In the Hebrew, the Plain of Moreh is given as elon moreh, which is translated, as stated, as the Plain of Moreh. Later translators have tried to equate elon moreh to refer to a sacred tree or grove, often rendering it as terebinth, a tree notable for its size and age in dry landscapes of the region and a member of the pistachio and sumac family. There appears to be no basis for this supposition. It is noted though that Jacob later is mentioned in connection with an oak tree in the area.

And they [Jacob's household and associates] gave unto Jacob all the strange gods which were in their hand, and all their earrings which were in their ears; and Jacob hid them under the oak which was by Shechem. Genesis 35:4

As mentioned in Genesis 12:6, Abraham states that The Caananites were then in the land.. The Book of Abraham states that Shechem was located in the borders of the land of the Canaanites.

18 And then we passed from Jershon through the land unto the place of Sechem; it was situated in the plains of Moreh, and we had already come into the borders of the land of the Canaanites.... Abraham 2:18

The land of the Canaanites is commonly held to extend from Lebanon in the North, extending southward to the Brook of Egypt and eastward to the Jordan River Valley. It is therefore interesting that Abraham states that Shechem is located in the borders of the land of the Canaanites.

At Shechem, Abraham agains builds an altar and makes a sacrifice unto the Lord, and calls upon the Lord for guidance.

18 ..., and I offered sacrifice there in the plains of Moreh, and called on the Lord devoutly, because we had already come into the land of this idolatrous nation.
19 And the Lord appeared unto me in answer to my prayers, and said unto me: Unto thy seed will I give this land.
Abraham 2:18-19

In answer to Abraham's prayer, the Lord thus dedicates the land to Abraham and his posterity.


Abraham moves from Shechem to the area of Bethel and Ai.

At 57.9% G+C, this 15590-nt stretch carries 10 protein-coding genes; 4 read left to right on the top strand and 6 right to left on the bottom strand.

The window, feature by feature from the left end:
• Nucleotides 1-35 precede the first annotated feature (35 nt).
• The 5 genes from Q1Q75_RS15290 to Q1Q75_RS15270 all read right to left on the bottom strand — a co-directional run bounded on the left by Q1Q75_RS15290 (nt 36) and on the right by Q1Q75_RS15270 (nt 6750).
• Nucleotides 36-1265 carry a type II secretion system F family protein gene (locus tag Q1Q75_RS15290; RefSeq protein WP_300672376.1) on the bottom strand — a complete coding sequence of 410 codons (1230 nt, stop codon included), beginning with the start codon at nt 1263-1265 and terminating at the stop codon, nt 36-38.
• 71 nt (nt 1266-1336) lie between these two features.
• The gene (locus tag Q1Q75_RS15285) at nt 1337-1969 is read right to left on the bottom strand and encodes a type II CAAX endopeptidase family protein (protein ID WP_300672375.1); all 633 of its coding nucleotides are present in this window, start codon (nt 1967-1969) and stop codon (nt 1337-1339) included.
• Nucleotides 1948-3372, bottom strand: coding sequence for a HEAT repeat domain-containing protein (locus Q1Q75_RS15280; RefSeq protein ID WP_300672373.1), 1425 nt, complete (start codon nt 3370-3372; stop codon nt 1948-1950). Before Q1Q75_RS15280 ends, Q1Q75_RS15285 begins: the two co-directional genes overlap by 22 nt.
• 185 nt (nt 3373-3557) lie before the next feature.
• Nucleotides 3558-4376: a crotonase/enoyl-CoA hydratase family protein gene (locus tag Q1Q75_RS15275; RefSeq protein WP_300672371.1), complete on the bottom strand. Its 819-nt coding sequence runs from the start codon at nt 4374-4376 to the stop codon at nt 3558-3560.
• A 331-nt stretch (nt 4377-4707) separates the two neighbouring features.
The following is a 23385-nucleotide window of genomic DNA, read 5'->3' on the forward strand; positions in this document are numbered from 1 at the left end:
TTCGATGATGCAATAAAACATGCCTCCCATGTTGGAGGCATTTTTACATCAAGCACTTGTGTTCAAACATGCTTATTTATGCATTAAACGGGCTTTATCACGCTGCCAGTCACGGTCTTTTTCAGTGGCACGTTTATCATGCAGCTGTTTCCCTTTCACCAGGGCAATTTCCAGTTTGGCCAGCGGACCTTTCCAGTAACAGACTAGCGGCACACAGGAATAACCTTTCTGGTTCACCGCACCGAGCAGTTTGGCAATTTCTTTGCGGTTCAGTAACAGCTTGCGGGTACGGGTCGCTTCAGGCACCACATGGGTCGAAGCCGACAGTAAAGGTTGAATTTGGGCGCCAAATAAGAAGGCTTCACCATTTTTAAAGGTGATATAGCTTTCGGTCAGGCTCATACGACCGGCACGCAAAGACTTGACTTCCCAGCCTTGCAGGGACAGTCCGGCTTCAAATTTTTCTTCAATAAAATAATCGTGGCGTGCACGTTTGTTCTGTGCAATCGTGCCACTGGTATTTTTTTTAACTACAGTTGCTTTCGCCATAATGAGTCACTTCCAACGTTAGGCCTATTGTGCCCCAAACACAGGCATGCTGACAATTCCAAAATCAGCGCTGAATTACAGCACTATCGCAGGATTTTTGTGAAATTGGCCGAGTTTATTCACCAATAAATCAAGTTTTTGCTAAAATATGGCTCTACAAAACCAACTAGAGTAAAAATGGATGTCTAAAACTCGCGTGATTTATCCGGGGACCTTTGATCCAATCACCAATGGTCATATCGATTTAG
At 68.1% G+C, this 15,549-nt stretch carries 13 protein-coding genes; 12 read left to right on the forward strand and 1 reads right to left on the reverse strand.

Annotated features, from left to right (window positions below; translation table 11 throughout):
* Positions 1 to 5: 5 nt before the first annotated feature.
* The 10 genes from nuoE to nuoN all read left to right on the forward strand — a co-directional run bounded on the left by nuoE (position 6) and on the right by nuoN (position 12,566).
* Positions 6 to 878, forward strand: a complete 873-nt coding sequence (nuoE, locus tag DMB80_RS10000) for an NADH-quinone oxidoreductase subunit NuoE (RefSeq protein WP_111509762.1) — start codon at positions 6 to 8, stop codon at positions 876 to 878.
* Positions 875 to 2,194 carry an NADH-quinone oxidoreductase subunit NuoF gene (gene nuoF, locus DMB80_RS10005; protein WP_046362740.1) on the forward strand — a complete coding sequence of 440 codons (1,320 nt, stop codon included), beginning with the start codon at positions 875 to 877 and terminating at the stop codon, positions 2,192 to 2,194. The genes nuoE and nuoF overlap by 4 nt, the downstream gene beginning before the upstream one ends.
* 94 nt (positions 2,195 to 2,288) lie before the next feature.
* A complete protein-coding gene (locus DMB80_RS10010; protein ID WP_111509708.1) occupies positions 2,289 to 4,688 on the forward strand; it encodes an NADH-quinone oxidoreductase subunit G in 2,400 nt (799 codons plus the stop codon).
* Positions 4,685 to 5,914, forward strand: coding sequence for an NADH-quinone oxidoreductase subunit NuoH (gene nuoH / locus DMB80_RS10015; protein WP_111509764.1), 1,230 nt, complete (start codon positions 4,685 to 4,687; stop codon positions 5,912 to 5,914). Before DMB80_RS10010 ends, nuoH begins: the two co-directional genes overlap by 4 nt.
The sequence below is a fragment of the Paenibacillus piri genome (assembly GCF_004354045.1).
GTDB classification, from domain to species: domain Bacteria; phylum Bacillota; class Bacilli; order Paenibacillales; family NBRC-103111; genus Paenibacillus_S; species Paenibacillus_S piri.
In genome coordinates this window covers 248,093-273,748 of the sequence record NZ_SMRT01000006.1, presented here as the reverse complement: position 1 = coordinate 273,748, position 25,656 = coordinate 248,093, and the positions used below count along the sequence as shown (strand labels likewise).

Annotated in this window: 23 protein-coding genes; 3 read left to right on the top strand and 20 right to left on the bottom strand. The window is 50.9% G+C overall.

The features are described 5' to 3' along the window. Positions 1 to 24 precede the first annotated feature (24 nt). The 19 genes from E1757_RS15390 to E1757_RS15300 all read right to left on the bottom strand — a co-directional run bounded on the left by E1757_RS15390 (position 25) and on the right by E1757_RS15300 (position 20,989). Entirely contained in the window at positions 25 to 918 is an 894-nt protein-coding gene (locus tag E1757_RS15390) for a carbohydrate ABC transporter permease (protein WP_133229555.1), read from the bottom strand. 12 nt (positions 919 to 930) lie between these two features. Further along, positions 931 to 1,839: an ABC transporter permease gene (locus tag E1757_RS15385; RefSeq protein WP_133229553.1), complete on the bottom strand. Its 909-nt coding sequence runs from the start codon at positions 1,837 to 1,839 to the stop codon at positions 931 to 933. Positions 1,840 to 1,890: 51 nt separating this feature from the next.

And he removed from thence unto a mountain on the east of Beth-el, and pitched his tent, having Beth-el on the west, and Hai on the east: and there he builded an altar unto the LORD, and called upon the name of the LORD. Genesis 12:8

And I, Abraham, arose from the place of the altar which I had built unto the Lord, and removed from thence unto a mountain on the east of Bethel, and pitched my tent there, Bethel on the west, and Hai on the east; and there I built another altar unto the Lord, and called again upon the name of the Lord. Abraham 2:20

Bethel is located about 20 miles east of Nablus. Hai, later known as Ai, was slightly further east. The location of Ai is problematic. It is usually said to be a the location of the modern village of et-Tell, but archaelogical evidence does not support the site to be the same as the Ai encountered later by Joshua. Another tennative location is said to be the village of Khirbet el-Maqatir. Of consequence though is that the area between Bethel and Ai (Hai) lay a valley, said to be a very fertile and favorably situated location. It was here that Abraham pitched his tent.

As before, the first activity that Abraham undertakes, is to build an altar and to call again upon the Lord. Abraham does not record an encounter with the Lord on this occassion, but next records a determination to go further south.


And Abram journeyed, going on still toward the south. Genesis 12:9

And I, Abraham, journeyed, going on still towards the south; and there was a continuation of a famine in the land; and I, Abraham, concluded to go down into Egypt, to sojourn there, for the famine became very grievous. Abraham 2:21